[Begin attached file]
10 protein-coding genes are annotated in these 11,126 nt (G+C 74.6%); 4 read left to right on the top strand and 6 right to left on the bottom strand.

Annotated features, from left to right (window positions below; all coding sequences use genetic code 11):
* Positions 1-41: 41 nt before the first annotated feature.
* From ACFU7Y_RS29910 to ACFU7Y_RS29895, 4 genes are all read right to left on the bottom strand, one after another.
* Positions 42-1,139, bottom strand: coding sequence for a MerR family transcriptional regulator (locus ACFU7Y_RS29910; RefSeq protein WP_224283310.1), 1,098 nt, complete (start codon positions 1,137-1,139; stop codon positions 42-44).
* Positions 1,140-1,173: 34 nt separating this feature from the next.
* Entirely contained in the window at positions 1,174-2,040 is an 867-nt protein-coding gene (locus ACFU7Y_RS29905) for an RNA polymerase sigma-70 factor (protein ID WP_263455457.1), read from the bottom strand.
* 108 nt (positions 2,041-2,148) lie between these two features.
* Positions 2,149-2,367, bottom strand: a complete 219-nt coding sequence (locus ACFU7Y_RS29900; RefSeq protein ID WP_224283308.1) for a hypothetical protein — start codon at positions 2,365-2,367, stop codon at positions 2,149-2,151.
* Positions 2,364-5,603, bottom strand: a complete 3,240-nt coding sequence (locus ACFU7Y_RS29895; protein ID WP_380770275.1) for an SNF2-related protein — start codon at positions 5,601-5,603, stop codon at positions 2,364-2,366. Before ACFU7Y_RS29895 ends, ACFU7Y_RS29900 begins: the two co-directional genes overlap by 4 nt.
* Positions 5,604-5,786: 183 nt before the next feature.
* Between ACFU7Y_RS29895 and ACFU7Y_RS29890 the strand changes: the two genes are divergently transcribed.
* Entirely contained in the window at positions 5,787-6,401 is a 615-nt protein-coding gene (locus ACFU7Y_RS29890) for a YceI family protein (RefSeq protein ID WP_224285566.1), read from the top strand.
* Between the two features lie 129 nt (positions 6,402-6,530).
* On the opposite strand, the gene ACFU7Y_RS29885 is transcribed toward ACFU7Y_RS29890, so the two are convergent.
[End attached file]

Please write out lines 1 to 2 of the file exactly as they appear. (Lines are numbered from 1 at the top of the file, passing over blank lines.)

10 protein-coding genes are annotated in these 11,126 nt (G+C 74.6%); 4 read left to right on the top strand and 6 right to left on the bottom strand.

Annotated features, from left to right (window positions below; all coding sequences use genetic code 11):